Hedges calls these areas "Sacrifice Zones" in his new book. He's absolutely right.
Hedges was particularly eloquent in describing the coal-mining areas of West Virginia, which “in terms of national resources is one of the richest areas of the United States [but] harbor the poorest pockets of community, the poorest communities in the United States. Because those resources are extracted, and that money is not funneled back into the communities.”
“Not only that,” he continued, “but they’re extracted in such a way that the communities themselves are destroyed. … They no longer want to dig down for the coal, and so they’re blowing the top 400 feet off of mountains poisoning the air, poisoning the soil, poisoning the water. … You are rendering the area moonscape. It becomes uninhabitable. … It’s all destroyed and it’s not coming back.”
Hedges went on to talk about Camden, New Jersey, which since the disappearance of manufacturing has become the poorest city in the United States and one of the most dangerous. “It’s a dead city,” he said. “There’s nothing left. There is no employment. Whole blocks are abandoned. The only thing functioning are open-air drug markets, of which there are about a hundred. And you’re talking third or fourth generation of people trapped in these internal colonies. They can’t get out.”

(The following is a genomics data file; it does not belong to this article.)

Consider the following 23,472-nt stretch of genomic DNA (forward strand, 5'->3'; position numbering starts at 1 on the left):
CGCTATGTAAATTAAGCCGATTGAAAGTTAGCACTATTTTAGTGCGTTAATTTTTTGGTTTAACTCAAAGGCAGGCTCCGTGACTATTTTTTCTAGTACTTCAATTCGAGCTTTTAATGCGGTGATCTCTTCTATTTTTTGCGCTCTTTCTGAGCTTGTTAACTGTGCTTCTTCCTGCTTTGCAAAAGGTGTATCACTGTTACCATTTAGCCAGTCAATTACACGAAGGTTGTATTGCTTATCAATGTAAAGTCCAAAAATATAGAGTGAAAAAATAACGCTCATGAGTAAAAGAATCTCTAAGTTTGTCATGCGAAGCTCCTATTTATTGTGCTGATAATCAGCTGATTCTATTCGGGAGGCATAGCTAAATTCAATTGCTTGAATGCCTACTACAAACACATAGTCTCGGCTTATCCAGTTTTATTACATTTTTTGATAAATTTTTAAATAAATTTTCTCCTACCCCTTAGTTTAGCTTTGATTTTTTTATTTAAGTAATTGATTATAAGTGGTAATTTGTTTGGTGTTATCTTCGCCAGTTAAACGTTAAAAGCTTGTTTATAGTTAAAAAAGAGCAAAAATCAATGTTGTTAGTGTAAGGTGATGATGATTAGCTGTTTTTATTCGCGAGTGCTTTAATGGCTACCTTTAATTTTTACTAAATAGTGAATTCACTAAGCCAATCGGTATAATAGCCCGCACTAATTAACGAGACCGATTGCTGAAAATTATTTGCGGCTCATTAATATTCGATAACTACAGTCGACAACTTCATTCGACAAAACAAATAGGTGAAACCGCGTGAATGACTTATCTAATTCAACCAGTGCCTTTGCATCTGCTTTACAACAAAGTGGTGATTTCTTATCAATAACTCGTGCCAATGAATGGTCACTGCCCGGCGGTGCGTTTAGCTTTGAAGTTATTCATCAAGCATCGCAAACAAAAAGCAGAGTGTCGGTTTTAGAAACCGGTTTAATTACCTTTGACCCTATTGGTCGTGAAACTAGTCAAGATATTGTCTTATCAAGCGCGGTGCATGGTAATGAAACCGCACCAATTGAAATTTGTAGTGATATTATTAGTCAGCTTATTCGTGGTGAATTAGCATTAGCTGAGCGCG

He spoke also about the Pine Ridge Reservation and migrant workers in Florida, saying, ” It’s greed over human life. … We, in that biblical term, we forgot our neighbor. And because we forgot our neighbor in Pine Ridge, because we forgot our neighbor in Camden, in Southern West Virginia, in the produce fields, these forces have now turned on us. They went first, and we’re next.”
“These corporations know only one word, and that’s more,” Hedges went on. “And because the mechanisms of governance can no longer control them, there is nothing now within the formal mechanisms of power to stop them from the creating, essentially, a corporate oligarchic state.”
Watch the interview:
Devastating. This is happening here, now. And at every turn Republicans (and some Democrats) will make sure more and more Americans are sacrificed for corporate profit. The GOP future of the United States is to simply keep jettisoning the weak and broken into the abyss until everything belongs to the one percent.
We're not too far off from that point now, a decade at most.